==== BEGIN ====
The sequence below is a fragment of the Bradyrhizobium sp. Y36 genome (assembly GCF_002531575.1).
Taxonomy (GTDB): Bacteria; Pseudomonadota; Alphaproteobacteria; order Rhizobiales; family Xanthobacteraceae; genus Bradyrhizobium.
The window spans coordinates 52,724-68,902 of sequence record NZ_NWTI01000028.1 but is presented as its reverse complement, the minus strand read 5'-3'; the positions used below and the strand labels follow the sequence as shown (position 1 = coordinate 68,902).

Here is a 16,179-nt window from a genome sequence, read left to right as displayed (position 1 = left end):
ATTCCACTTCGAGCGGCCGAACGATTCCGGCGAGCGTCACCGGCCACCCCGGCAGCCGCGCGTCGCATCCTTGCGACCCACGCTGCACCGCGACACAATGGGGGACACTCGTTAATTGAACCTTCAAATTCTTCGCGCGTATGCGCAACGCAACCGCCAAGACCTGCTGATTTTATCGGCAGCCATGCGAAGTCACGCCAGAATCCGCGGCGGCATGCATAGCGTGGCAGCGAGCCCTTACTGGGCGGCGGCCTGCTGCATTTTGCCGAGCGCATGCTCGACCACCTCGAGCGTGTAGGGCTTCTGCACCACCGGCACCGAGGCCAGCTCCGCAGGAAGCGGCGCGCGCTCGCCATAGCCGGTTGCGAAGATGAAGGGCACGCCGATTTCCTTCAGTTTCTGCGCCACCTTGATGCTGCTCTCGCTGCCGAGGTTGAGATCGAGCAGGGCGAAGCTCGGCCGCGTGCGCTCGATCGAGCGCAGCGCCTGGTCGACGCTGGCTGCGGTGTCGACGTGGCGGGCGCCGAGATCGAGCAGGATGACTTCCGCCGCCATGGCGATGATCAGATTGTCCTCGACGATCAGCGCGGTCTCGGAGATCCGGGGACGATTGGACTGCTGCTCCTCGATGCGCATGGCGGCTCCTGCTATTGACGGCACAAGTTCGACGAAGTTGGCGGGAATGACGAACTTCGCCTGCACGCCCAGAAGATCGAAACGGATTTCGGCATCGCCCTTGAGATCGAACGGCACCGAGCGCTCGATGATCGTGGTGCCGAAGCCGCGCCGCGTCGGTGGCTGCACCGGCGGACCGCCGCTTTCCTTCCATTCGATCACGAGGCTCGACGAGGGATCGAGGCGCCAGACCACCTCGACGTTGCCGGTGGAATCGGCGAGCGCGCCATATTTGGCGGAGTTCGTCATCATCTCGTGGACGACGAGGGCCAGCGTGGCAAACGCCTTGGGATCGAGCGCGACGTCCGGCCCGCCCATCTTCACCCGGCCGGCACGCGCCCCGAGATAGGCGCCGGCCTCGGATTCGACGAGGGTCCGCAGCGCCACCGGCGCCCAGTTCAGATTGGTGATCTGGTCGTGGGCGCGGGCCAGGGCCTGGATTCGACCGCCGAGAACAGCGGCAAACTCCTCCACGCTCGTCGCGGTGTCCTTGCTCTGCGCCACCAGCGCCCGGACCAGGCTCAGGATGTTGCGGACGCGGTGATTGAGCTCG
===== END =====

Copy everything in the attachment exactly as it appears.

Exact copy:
The sequence below is a fragment of the Bradyrhizobium sp. Y36 genome (assembly GCF_002531575.1).
Taxonomy (GTDB): Bacteria; Pseudomonadota; Alphaproteobacteria; order Rhizobiales; family Xanthobacteraceae; genus Bradyrhizobium.
The window spans coordinates 52,724-68,902 of sequence record NZ_NWTI01000028.1 but is presented as its reverse complement, the minus strand read 5'-3'; the positions used below and the strand labels follow the sequence as shown (position 1 = coordinate 68,902).

Here is a 16,179-nt window from a genome sequence, read left to right as displayed (position 1 = left end):
ATTCCACTTCGAGCGGCCGAACGATTCCGGCGAGCGTCACCGGCCACCCCGGCAGCCGCGCGTCGCATCCTTGCGACCCACGCTGCACCGCGACACAATGGGGGACACTCGTTAATTGAACCTTCAAATTCTTCGCGCGTATGCGCAACGCAACCGCCAAGACCTGCTGATTTTATCGGCAGCCATGCGAAGTCACGCCAGAATCCGCGGCGGCATGCATAGCGTGGCAGCGAGCCCTTACTGGGCGGCGGCCTGCTGCATTTTGCCGAGCGCATGCTCGACCACCTCGAGCGTGTAGGGCTTCTGCACCACCGGCACCGAGGCCAGCTCCGCAGGAAGCGGCGCGCGCTCGCCATAGCCGGTTGCGAAGATGAAGGGCACGCCGATTTCCTTCAGTTTCTGCGCCACCTTGATGCTGCTCTCGCTGCCGAGGTTGAGATCGAGCAGGGCGAAGCTCGGCCGCGTGCGCTCGATCGAGCGCAGCGCCTGGTCGACGCTGGCTGCGGTGTCGACGTGGCGGGCGCCGAGATCGAGCAGGATGACTTCCGCCGCCATGGCGATGATCAGATTGTCCTCGACGATCAGCGCGGTCTCGGAGATCCGGGGACGATTGGACTGCTGCTCCTCGATGCGCATGGCGGCTCCTGCTATTGACGGCACAAGTTCGACGAAGTTGGCGGGAATGACGAACTTCGCCTGCACGCCCAGAAGATCGAAACGGATTTCGGCATCGCCCTTGAGATCGAACGGCACCGAGCGCTCGATGATCGTGGTGCCGAAGCCGCGCCGCGTCGGTGGCTGCACCGGCGGACCGCCGCTTTCCTTCCATTCGATCACGAGGCTCGACGAGGGATCGAGGCGCCAGACCACCTCGACGTTGCCGGTGGAATCGGCGAGCGCGCCATATTTGGCGGAGTTCGTCATCATCTCGTGGACGACGAGGGCCAGCGTGGCAAACGCCTTGGGATCGAGCGCGACGTCCGGCCCGCCCATCTTCACCCGGCCGGCACGCGCCCCGAGATAGGCGCCGGCCTCGGATTCGACGAGGGTCCGCAGCGCCACCGGCGCCCAGTTCAGATTGGTGATCTGGTCGTGGGCGCGGGCCAGGGCCTGGATTCGACCGCCGAGAACAGCGGCAAACTCCTCCACGCTCGTCGCGGTGTCCTTGCTCTGCGCCACCAGCGCCCGGACCAGGCTCAGGATGTTGCGGACGCGGTGATTGAGCTCG